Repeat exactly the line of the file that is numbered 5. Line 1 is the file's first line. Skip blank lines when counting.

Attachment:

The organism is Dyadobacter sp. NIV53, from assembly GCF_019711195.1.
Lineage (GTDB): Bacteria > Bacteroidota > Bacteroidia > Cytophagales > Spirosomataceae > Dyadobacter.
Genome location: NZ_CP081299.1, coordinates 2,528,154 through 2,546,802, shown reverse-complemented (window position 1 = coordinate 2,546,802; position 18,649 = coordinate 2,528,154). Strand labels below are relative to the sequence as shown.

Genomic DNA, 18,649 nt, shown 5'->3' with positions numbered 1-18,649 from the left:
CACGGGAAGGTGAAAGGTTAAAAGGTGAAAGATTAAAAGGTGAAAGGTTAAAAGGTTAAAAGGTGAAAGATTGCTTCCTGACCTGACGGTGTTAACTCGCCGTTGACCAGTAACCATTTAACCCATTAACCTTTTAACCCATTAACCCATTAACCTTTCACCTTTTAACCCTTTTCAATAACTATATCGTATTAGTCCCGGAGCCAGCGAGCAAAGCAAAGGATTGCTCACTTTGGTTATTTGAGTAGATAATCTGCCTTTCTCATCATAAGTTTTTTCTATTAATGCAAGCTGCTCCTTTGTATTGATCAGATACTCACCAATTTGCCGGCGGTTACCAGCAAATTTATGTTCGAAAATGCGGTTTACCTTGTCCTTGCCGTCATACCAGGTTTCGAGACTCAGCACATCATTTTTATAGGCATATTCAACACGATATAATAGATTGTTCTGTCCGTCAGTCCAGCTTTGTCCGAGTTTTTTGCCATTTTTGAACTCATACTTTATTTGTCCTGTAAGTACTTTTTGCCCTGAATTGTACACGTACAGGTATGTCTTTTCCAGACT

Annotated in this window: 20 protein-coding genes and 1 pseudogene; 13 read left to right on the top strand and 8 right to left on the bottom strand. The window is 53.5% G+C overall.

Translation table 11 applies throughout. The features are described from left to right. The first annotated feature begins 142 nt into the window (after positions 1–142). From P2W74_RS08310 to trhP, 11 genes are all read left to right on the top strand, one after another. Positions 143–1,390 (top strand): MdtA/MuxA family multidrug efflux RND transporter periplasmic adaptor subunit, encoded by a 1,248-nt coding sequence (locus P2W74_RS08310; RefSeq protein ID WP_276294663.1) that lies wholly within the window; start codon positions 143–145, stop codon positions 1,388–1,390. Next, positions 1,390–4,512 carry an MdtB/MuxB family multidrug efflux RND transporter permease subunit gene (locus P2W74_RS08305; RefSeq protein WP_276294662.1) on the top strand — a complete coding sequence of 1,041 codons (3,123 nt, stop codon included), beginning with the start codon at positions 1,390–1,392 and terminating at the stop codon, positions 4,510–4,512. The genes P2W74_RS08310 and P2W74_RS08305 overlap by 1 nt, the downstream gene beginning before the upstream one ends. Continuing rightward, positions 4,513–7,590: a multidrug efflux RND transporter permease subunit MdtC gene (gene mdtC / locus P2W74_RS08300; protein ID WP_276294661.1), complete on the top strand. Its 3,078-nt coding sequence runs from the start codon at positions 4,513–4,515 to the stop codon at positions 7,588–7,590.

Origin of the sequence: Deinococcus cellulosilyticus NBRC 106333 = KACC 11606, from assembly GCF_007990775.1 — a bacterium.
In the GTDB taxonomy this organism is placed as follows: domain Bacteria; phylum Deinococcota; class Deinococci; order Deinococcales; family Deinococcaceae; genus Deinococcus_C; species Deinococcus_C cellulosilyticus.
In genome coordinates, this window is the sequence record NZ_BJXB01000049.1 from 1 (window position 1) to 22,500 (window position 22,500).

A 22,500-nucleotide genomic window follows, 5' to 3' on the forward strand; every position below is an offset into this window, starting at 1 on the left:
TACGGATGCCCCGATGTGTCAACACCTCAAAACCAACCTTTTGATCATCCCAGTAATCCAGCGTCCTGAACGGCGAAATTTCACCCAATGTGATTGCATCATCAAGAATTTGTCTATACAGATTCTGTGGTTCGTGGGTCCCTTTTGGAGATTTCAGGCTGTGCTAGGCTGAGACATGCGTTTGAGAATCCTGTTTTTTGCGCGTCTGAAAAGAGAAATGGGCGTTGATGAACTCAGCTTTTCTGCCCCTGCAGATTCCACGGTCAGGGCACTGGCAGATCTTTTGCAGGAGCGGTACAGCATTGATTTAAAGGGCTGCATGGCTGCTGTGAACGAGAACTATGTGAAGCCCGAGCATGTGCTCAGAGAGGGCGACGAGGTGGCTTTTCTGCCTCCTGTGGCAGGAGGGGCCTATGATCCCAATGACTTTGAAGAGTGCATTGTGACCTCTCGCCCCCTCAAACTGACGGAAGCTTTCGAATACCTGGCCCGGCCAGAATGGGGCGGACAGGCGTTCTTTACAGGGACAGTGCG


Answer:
CACGGGAAGGTGAAAGGTTAAAAGGTGAAAGATTAAAAGGTGAAAGGTTAAAAGGTTAAAAGGTGAAAGATTGCTTCCTGACCTGACGGTGTTAACTCGCCGTTGACCAGTAACCATTTAACCCATTAACCTTTTAACCCATTAACCCATTAACCTTTCACCTTTTAACCCTTTTCAATAACTATATCGTATTAGTCCCGGAGCCAGCGAGCAAAGCAAAGGATTGCTCACTTTGGTTATTTGAGTAGATAATCTGCCTTTCTCATCATAAGTTTTTTCTATTAATGCAAGCTGCTCCTTTGTATTGATCAGATACTCACCAATTTGCCGGCGGTTACCAGCAAATTTATGTTCGAAAATGCGGTTTACCTTGTCCTTGCCGTCATACCAGGTTTCGAGACTCAGCACATCATTTTTATAGGCATATTCAACACGATATAATAGATTGTTCTGTCCGTCAGTCCAGCTTTGTCCGAGTTTTTTGCCATTTTTGAACTCATACTTTATTTGTCCTGTAAGTACTTTTTGCCCTGAATTGTACACGTACAGGTATGTCTTTTCCAGACT